Teachings on Lamrim Chenmo

By His Holiness the Dalai Lama

In July 2008, His Holiness the 14th Dalai Lama gave a historic six-day teaching on The Great Treatise on the Stages of the Path to Enlightenment (Lamrim Chenmo), Tsongkhapa's classic text on the stages of spiritual evolution. Translator for His Holiness was Thupten Jinpa, Ph.D.

This event at Lehigh University, Pennsylvania, marked the culmination of a twelve-year effort by the Tibetan Buddhist Learning Center (TBLC), New Jersey, to translate the Great Treatise into English. The transcripts were kindly provided to LYWA by the Tibetan Buddhist Learning Center, which holds the copyright. Webcast recordings of these teachings are available through His Holiness’ official website.

The transcripts have been published in a wonderful book, From Here to Enlightenment, edited by Guy Newland and published by Shambhala Publications. We encourage you to buy the book from your local Dharma center, bookstore, or directly from Shambhala.

Day Two, Morning Session, July 11 2008

Transcript #2


Chanting of Heart Sutra in Vietnamese

[not included in audio file #2 on labsum.org]

Using Human Intelligence to Transform Our Minds1

His Holiness: Now, I think in the beginning of the afternoon session, perhaps some questions may be useful.

So, Buddhadharma. Some scholars described, “Buddhism is not a religion but a science of mind.” I think it’s quite true, because in Buddhism, like any other non-theistic religion, the basic concept is law of causality—cause-and-effect, cause-and-effect, goes like that.

So the thing which we are very much concerned with, that is suffering, pain, and the joyful or pleasant, happy…

Thupten Jinpa: …happiness.

His Holiness: So the pains and pleasures, these things are feelings. So feelings means—part of our mind. So the causes of that (of course external factors are also there) but mainly within our own mind. So logically, in order to reduce suffering, pains, worry, sadness, fear—they ultimately depend upon our mental attitude.

So shaping in new ways our mind—just mere determination, or mere wish—to some extent it has some effect, but that cannot sort of affect us in a more profound way. So here I think conviction—firm conviction—that is something important.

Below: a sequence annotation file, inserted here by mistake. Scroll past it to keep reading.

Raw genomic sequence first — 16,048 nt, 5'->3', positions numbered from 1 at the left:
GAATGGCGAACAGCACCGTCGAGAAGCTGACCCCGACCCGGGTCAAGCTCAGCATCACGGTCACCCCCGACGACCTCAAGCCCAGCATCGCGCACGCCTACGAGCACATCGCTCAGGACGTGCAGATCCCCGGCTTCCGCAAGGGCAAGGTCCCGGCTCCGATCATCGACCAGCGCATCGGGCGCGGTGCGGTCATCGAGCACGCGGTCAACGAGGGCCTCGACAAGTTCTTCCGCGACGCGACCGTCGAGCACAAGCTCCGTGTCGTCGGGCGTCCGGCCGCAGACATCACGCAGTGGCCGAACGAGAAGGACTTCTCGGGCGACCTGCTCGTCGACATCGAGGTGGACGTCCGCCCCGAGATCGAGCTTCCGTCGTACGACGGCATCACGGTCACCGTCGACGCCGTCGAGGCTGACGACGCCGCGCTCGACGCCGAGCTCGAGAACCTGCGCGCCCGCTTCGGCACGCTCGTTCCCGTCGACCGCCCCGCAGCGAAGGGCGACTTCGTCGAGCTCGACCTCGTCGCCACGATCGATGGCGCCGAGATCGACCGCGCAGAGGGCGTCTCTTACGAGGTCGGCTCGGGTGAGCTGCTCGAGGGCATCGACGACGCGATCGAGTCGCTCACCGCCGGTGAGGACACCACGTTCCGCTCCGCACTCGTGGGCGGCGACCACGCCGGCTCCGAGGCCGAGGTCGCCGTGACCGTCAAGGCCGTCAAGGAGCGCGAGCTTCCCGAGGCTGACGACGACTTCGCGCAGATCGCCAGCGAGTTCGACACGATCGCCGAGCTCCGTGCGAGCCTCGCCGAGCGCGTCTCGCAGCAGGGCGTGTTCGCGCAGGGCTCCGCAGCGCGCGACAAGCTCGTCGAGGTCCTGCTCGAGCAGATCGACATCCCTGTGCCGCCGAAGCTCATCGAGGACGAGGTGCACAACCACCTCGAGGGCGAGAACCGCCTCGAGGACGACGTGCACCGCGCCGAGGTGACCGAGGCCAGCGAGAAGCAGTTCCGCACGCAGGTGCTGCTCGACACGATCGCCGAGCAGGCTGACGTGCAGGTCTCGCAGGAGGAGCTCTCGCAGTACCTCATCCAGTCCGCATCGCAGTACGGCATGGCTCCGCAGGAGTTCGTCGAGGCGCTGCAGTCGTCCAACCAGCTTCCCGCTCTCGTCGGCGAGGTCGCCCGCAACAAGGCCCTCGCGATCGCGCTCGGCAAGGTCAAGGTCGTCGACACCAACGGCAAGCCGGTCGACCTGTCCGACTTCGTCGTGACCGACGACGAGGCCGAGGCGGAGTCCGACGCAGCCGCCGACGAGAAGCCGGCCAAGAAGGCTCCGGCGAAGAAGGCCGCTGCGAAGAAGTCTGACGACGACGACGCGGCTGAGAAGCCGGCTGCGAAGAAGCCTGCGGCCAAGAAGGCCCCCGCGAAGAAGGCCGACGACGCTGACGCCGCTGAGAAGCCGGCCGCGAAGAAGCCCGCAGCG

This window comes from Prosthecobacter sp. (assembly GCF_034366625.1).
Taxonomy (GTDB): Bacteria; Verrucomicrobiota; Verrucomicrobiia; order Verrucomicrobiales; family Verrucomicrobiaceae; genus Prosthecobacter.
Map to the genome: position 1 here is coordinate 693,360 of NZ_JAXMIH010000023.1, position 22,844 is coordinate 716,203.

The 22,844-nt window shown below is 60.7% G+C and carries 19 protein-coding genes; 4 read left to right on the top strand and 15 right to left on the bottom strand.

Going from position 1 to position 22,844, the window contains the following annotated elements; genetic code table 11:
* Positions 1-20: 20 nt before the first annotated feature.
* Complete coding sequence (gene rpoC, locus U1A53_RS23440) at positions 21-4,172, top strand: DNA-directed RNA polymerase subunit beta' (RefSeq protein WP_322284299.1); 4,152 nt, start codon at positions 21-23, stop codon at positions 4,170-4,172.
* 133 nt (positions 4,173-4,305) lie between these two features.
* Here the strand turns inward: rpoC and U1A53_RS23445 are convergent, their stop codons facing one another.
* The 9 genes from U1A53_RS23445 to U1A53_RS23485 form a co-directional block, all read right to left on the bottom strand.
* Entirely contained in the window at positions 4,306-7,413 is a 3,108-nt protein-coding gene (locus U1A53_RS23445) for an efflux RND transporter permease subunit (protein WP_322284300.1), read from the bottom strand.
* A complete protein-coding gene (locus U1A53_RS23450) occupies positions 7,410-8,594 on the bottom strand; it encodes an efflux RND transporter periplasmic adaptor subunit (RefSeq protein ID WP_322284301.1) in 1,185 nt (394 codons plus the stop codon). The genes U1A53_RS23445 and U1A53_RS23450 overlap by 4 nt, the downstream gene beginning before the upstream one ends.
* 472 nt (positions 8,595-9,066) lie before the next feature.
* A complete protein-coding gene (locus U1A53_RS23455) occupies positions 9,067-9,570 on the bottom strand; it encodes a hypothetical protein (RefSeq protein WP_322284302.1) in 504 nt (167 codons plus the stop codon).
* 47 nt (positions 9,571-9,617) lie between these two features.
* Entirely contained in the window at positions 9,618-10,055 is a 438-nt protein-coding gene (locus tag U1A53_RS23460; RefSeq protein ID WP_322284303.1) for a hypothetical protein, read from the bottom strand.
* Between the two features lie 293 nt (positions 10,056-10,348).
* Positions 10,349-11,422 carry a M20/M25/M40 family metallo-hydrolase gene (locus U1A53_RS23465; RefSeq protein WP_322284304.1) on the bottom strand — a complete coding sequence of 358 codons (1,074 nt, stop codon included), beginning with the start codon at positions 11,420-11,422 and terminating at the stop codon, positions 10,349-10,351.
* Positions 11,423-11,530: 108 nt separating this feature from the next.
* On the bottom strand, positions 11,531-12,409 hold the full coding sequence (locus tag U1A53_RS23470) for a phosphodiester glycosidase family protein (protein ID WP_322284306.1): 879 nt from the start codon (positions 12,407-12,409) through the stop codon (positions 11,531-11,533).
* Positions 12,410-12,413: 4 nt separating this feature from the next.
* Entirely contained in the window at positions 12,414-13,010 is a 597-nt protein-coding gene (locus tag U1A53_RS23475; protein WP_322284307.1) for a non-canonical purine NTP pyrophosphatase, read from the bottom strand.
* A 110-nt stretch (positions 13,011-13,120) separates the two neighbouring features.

Now firm conviction must come out of analytical meditation. So therefore the Buddhist way of approach is—utilize human intelligence in maximum way, and through that way, transform our mind.

So now in Buddhadharma—the essence of all Buddhist teachings—based on the four noble truths. [continues in Tibetan]

Thupten Jinpa: So when we speak of the four noble truths we recognize two sets of cause and effect. [pause for adjusting of microphones]

So when we speak of the four noble truths, essentially, within the teaching of the four noble truths we recognize two sets of cause-and-effect: one set that relates to the nature of suffering which we do not naturally desire. And also that suffering and its origin relate to one set that pertains to the afflicted class of phenomena or unenlightened existence. And a second set of cause-and-effect we find in the teaching of the four noble truths relates to happiness—what we aspire for and what we wish to achieve—and that cause-and-effect category belongs to the class of enlightened phenomena or enlightened class.

Perfection of Wisdom2

His Holiness: And then Sanskrit tradition...[continues in Tibetan]

Thupten Jinpa: So in the case of… We were talking about the importance of determination but at the same time, aspiration and determination in itself cannot bring about the profound transformation we are seeking for. So, for example, at the beginning of the Heart Sutra which was chanted, the Heart Sutra opens with a dialogue between Shariputra and Avalokiteshvara while the Buddha Shakyamuni remained in the meditative state.